Sometimes you’ll be walking down the street and you hear an “Over here Harry!” or “Look at that Sophie!” and you think to yourself, ah, there’s some normal children’s names, names I can actually pronounce. Then you turn around and you realise that the calls were for not for little children, but for pooches.
It is a truth universally acknowledged that dogs these days have more traditional and pronounceable names than humans. Case in point are the names for babies born in Malta in 2017, which brought out the matchmaker in me.
Dogs these days have more traditional names than humans
In a couple of decades’ time I want Apollo to start dating Divine, I want baby Rain to grow up and start going out with baby River. I decided that baby Vereniki (potato dumplings) will fall in love with baby Maksim (tal-pastizzi); and Lama will marry Hunter. I had some difficulty matching baby Zara (conceived in a changing room?) until I came across baby Zarlish. Baby Eyu (ey, you!) will be the perfect match for baby Bai (bye!); and the rhyming endings and the saintly vibes of baby Apostolos and baby Charalampos, surely, are a love arrow?
But. Maybe just maybe, things are changing. Sifting through the Maltese baby names registered in 2017, I could sense a… shift. Could it be that last year’s parents are slowly turning the tide? Is it possible that when it comes to names, we’re going back to basics?
Let’s take a quick look at the most popular names. In 2016, topping the tables were Jake, Liam and Ben for boys, Ella, Leah and Martina for girls, all very snazzy 21st century names. Last year among the top three winners for boys there were the biblical Noah, Alexander and Samuel; and the top names for girls were the very Victorian Emily, Emma and Sophia.
As I flicked through the pages, I could sense the transition. Many of the popular names were straight out of Dickens: Oliver, Edward, Charlie and Benjamin, Kate, Alice and Amelia.
Yes, of course there were the usual, erm, phonetically-challenging names, such as, say, Adyer, Aeson, Afaf, Anamika, Auos, Chazaleshia, Elkin, Lynix, Machteld, Shakexia, Shagun, Shayzden, Zayvion, Kasielle, Kellysanne, and Zelashian, but for each baby Kelsinith and baby Zylerck there was a baby Arthur and a baby Gregory.
Were my eyes deceiving me when I actually saw Agata? Agnes? Consiglia? Edith? No. Neither when I came across Beatrice, Emanuella, Florence, Georgiana, Henry, Hugh, Lucy, Molly, Philippa, Raphael, Scarlet, Winston, Victoria and Eve. It felt not unlike reading the cast list of a Jane Austen movie.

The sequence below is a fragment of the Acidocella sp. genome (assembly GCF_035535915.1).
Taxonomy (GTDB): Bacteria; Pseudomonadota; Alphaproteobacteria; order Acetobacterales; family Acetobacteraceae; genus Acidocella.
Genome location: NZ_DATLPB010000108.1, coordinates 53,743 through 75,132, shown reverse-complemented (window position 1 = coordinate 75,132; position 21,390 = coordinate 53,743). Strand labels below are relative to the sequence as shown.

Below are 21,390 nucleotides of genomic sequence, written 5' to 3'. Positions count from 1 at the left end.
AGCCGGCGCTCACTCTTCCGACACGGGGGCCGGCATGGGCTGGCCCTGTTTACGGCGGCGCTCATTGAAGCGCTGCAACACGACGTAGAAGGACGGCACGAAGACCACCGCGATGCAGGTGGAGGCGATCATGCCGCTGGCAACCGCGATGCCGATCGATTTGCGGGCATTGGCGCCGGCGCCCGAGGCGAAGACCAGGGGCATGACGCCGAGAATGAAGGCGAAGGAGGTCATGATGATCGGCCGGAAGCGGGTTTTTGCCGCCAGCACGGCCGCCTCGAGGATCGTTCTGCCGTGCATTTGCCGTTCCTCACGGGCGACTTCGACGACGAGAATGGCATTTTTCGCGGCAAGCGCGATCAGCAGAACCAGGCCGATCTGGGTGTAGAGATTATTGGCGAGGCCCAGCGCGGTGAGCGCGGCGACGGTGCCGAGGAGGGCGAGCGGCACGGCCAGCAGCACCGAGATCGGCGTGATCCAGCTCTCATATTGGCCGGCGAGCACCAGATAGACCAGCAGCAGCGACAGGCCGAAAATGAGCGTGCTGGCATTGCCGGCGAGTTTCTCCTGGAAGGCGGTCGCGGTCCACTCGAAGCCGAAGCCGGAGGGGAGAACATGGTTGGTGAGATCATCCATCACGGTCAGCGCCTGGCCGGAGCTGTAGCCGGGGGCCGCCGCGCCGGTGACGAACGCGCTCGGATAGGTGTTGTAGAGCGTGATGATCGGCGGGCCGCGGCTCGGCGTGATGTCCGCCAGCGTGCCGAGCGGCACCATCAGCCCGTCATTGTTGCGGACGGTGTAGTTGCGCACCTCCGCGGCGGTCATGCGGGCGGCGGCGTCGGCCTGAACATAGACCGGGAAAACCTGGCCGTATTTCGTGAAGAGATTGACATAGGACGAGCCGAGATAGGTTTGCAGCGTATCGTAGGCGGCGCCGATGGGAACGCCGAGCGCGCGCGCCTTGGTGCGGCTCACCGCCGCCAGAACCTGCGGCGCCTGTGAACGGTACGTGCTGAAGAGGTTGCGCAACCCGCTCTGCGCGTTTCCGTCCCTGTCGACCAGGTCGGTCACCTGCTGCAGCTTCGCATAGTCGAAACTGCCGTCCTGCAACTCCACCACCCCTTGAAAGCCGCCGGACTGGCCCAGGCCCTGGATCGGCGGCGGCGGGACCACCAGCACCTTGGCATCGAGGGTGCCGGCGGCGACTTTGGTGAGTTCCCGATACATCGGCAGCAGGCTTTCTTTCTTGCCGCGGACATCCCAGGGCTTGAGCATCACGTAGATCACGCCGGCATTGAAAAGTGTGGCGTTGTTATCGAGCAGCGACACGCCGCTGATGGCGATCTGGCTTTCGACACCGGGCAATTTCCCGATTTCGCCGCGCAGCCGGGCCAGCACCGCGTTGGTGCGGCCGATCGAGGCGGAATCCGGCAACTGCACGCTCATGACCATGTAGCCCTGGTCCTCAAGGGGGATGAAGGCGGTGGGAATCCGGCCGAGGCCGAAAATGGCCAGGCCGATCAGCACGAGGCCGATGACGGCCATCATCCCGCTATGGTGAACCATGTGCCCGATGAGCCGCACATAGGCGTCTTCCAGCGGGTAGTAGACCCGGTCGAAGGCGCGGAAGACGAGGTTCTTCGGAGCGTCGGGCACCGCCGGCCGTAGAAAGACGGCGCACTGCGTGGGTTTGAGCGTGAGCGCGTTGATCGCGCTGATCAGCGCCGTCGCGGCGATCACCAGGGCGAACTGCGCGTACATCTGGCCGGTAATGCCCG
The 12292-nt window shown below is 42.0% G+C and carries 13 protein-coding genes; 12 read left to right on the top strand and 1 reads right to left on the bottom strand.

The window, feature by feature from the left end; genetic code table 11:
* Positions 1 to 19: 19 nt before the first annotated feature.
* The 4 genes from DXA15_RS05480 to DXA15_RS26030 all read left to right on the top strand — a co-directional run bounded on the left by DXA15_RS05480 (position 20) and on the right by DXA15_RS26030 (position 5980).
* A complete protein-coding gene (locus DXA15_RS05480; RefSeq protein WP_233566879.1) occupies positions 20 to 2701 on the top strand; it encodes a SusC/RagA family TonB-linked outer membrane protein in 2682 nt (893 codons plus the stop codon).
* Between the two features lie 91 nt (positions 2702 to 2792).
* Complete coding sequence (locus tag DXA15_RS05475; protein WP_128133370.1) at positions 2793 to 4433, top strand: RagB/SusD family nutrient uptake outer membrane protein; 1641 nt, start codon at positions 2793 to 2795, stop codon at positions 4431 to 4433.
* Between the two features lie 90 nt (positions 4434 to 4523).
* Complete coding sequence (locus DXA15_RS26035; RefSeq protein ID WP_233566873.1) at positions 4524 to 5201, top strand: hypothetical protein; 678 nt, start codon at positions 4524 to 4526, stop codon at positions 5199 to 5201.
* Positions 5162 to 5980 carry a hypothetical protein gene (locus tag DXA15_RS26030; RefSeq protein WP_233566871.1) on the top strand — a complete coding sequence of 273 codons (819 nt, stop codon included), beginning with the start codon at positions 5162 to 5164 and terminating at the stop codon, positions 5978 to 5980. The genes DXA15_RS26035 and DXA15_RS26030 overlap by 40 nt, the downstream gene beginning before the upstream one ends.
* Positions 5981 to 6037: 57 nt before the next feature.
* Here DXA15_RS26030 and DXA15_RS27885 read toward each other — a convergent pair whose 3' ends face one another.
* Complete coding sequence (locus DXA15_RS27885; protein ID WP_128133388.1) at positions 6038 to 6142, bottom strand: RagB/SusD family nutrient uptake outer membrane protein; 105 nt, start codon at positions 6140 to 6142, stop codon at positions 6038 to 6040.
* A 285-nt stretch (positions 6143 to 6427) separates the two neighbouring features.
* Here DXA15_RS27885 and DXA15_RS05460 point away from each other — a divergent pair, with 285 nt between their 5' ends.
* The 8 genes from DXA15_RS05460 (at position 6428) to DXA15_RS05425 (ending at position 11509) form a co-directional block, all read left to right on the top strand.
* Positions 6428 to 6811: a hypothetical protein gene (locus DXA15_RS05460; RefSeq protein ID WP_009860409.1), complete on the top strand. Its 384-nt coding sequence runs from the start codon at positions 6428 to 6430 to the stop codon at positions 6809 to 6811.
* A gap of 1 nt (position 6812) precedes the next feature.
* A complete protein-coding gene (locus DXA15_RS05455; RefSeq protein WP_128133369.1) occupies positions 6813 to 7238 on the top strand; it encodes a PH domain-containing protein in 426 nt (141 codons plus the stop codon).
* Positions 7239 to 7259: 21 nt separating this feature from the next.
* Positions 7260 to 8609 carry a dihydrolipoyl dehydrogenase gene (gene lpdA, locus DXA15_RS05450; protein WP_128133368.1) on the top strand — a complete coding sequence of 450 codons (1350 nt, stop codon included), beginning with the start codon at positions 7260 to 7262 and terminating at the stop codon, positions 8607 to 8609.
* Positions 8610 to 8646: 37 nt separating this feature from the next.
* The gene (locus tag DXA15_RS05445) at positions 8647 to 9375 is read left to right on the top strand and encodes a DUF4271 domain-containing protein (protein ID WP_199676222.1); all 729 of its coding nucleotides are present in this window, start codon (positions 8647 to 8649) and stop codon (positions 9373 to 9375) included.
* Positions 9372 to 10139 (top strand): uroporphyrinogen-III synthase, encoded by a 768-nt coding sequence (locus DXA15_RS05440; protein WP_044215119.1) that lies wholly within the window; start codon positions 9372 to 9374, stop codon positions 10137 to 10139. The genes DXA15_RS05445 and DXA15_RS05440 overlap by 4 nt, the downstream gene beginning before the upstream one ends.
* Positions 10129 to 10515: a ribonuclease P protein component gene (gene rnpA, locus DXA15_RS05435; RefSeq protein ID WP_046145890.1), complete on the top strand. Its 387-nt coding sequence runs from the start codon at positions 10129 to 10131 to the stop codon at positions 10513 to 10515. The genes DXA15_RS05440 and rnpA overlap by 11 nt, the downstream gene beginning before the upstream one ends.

There is a fad backing this. In mid-2017, Vogue magazine solemnly declared that Victorian style was back. Fashion was going back to “the remote past” of 150 years ago “to indulge in the sophisticated romanticism of ruffles, bows, starched high collars, precious lace, fine velvets and smooth silks.
It seems that in Malta we took it one step further and applied it to the naming of our neonate cherubs. Which could also be the reason for the definite increase in popularity of garden flower names such as Daisy, Holly, Lily, Iris, Ivy and Rose.
The trend is also reflected in Italian names. Matteo and Daniela have made way for the more Risorgimento-sounding names: Alfredo, Carlota, Clara, Elizabetta, Filippa, Gianella, Immacolata, Leonardo, Maddalena, Regina, Rossella, Salvatore. There was also a slight increase in Maltese: Ġorġ, Ġanna, Ġanni, Ġużeppi, Ġuże, Marija, Teresa, Turu and Żeppi.
Did current affairs leave any influence on the name choosing? Claudia Faniello – the Malta Eurovision winner for 2017 – may have inspired the two baby Claudias. Baby Joseph and Baby Simone and Baby Beppe may have been the result of election fever.
The 2017 new blogger on the blog, Manuel Delia, could have inspired the two Manuels, a Manuele, a Manuela and Manwela. There was no baby Adrian named after the new Opposition Leader, although there was an Adriana. And could it be that the cannabis issue which surfaced last year was the inspiration for baby Kush (a strain of hashish) and baby Jow (a slang term for pot)?
World politics might also have nudged some parents in the direction of Baby Boris and Baby Ivanka. The 2017 Marvel movie Logan about an American superhero film could have been the reason for the spike in popularity of the name Logan for boys. And of course there’s a whole team of football out there: Cole, Cohen, Cristiano, Zidane, Neymar Nesta, Pepe, Moses, Kean, Lionel, and Musaa. Who knows, maybe in 20 years’ time they’ll win us to the World Cup – and that would be absolutely Divine.
■ Noah, Liam
■ Alexander, Logan, Jack
■ Runners up: Gabriel, Luca, Lucas, Michael, Nathan,
■ Runners-up: Ella, Julia, Aurora, Maria, Amelia, Elisa/Eliza, Valentina
Names becoming less popular
Names inspired by celebrities and, erm, clothing
A fictional character in the Hellboy comic book series
After Angelov Lazar the Bulgarian bodybuilder and gym instructor
After Chad Muska, an American professional skateboarder
The nickname of the Loch Ness monster in Scotland
British clothing brand
The three-lettered names
Aws, Axl, Aya, Ava, Bai, Bow, Eyu, Fae, Kyd, Lya, Mei.
The Sunday Times of Malta only had access to the list of first names of babies born in 2017. Due to the Data Protection Act, no other information, including surnames and addresses, was made available by Identity Malta.
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